There is considerable precedent for prophets with peccadilloes, or even worse.  The only guy righteous enough to be called to save his family through the Flood is the same Noah who got falling-down drunk and passed out naked in his tent.  Lot was a good enough dude for the Lord to try to get him out of Sodom before its destruction, but this is the same Lot who offered to let the men of the city rape his daughters rather than molest the messengers of God.  That might not sit right with some readers.  Nor with Lot’s daughters.

Moses kind of/sort of committed manslaughter, at best.  The guy with the talking donkey was back and forth on his allegiance to the God of Israel.  David in his later years seemed to make breaking each of the Ten Commandments his bucket list.  Peter denied Christ and Paul persecuted Christians.  And even when they were on the same side, the two of them fought like cats and dogs over significant doctrinal issues.

If you are looking for truly Christlike people in the scriptures, at the end of the day you are left with one:  Jesus Christ.  Leaning on anyone else is foolhardy and dangerous.

So when priesthood leaders disappoint, that’s really just evidence that the Lord is working with us in exactly the way He said He would.  That doesn’t excuse misconduct, but it does remind us that miracles performed by flawed men are testaments to the power of the God that they worship.  He transforms the ordinary into the extraordinary.  It is the miracle of the water and the wine, played out infinitely.

Honestly, we are all hopeless screw-ups whom the Lord sometimes works through to do some pretty amazing stuff.  The fact that the Lord can restore the Gospel through, and leave it in the hands of, the weak things of the earth should give us some comfort and confidence.  Maybe He can make something of us, too.

 

 

Slayer of Dragons

Slayer of Dragons

Who is this Philistine
Whose sword and spear make Israel tremble?
Look narrowly upon him

He roars at me—
With fearsome voice and bellicose breath—
To flee the field of battle

He has forgotten his prior losses
He remembers neither my heritage nor his destiny
It is he that should quit the field

In my veins runs the blood of Adam. Michael
Archangel.  Ancient of Days.
Slayer of Dragons.

In my spirit resides the DNA of divinity
My Father’s Son. Child of God.
Heir of deity.

I was raised from water a Son of Christ
Clothed in the armor of God
Bearer of His priesthood

In me the Dragon will find no fear or flight
Armed with the smooth Stone of Israel
Victory is assured.

R.S. Ghio

ET Phoned Home: Why Can’t Missionaries?

We’ve been counseled that questions are good.  That questions help us develop faith.  That questions can even invite change where it is appropriate.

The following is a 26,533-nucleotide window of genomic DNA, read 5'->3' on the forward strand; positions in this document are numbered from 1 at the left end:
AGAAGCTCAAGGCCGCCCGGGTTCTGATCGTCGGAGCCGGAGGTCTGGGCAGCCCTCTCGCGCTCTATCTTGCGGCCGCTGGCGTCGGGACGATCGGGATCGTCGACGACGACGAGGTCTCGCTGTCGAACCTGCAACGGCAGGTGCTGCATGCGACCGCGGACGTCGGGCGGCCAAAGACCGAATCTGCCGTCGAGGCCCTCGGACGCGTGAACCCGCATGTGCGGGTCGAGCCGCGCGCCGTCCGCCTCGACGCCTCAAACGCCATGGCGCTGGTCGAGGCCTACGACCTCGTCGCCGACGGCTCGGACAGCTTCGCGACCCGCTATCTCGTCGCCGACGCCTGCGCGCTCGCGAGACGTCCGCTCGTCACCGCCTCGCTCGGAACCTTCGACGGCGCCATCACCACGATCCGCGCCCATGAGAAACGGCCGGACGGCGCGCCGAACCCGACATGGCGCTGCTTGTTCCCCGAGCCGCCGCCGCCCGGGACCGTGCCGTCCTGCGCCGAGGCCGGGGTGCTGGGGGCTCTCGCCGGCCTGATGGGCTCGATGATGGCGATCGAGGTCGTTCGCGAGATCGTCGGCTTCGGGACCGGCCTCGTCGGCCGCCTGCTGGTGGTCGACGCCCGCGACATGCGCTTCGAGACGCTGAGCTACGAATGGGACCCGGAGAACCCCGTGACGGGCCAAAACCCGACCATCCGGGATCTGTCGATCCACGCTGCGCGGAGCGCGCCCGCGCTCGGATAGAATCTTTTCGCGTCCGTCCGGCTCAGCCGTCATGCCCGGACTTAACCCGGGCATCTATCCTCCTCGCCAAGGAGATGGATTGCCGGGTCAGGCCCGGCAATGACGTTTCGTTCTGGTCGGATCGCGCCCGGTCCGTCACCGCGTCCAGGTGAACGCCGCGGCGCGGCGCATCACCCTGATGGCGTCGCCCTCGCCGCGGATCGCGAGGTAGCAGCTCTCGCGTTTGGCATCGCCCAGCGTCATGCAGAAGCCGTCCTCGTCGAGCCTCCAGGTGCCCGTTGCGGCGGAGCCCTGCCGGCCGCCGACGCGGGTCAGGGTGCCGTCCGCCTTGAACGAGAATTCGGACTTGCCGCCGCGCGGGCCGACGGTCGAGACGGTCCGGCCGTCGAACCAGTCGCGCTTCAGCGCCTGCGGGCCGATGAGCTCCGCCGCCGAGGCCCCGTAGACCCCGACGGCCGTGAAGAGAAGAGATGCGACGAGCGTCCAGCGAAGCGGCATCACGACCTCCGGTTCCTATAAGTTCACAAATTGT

So I’ve got a question.

Why are missionaries discouraged from calling home?

It’s been a long time since I served my mission, but I remember being struck almost immediately about how the mission experience was different from what I perceived, what I expected, and what people talked about.  I was always told that it was the “best two years” of a person’s life, and there were plenty of heart warming conversion stories to back up that claim.  Trouble is, that wasn’t quite the mission I served.  Once I hit the MTC, and for the next two years after that, I learned that missions are about uplifting experiences, but they also include disappointment, injuries and illnesses, unreasonable and sometimes uncharitable church members, companions that you loathe, and rules and expectations that made you scratch your head.   They also sometimes involve danger.  Very real, very frightening danger.  Learned that one on the wrong end of a loaded .38.

The one rule that has been of particular interest, and sometimes irritation, for me, is that missionaries are not supposed to call home except for twice a year.  I understand in general terms why that rule is in place:  We want our missionaries focused on where they are and what they are doing, rather than pining about life before their missions or mooning over what they will do once they get home.  Limiting calls home to twice a year certainly can help with that.

But then you hear these allegations about Joseph Bishop, former president of the Provo Missionary Training Center, and you have to wonder whether insulation merits some second thinking.

The story (and I don’t know if it is true, but it early indications are very concerning) is that a former sister missionary alleges that in 1984 she was sexually abused or assaulted by President Bishop at the MTC.  The Church has released a statement indicating that at some point they learned of the allegations and turned the matter over to law enforcement when Bishop (who is called “Mr. Bishop” in the official statement, with more than a little implied disdain) denied doing anything wrong.  (I’ll withhold any judgment on how the Church handled this…it was 1984, they same year that sexual harassment was recognized as unlawful.  Everyone still had a lot of learning to do).  I have no idea what the dynamics of the situation really were, but my first thought when I herd this is that I would have wanted to hear from my daughter immediately.  But such a call would be a violation of mission rules and would have to have been approved by the mission president.  Fat chance.

Then I reflected on some of the other odd things I have known about where things happened to missionaries that probably shouldn’t have waited for a weekly letter or email.  A daughter of a good friend was discouraged by a mission president to let her family know she had broken her leg.  They only found out when local members contacted them.  My own daughter was required to travel alone during a transfer in a foreign country, including waiting for a ride that didn’t arrive on a dark corner in a sketchy neighborhood.  It was quite some time before I found out about it, and resulted in several discussions with the mission president and the Area Authority to make sure it didn’t happen again.  I’ve personally known missionaries who were encouraged not to report “bad news” back home and instead focus on the positive.   Bad news makes people worry.

Again, I get the motive, but in practice it comes off a little weird.  Missionaries don’t sign up to join a monastery, and parents often are concerned about the welfare of children serving in harm’s way.  We essentially abdicate the parenting role (and, yes, there is a parenting role with your kids even after they turn 18) to a mission president and his wife with whom our only communication is often form letters at the beginning and end of our kids’ missions.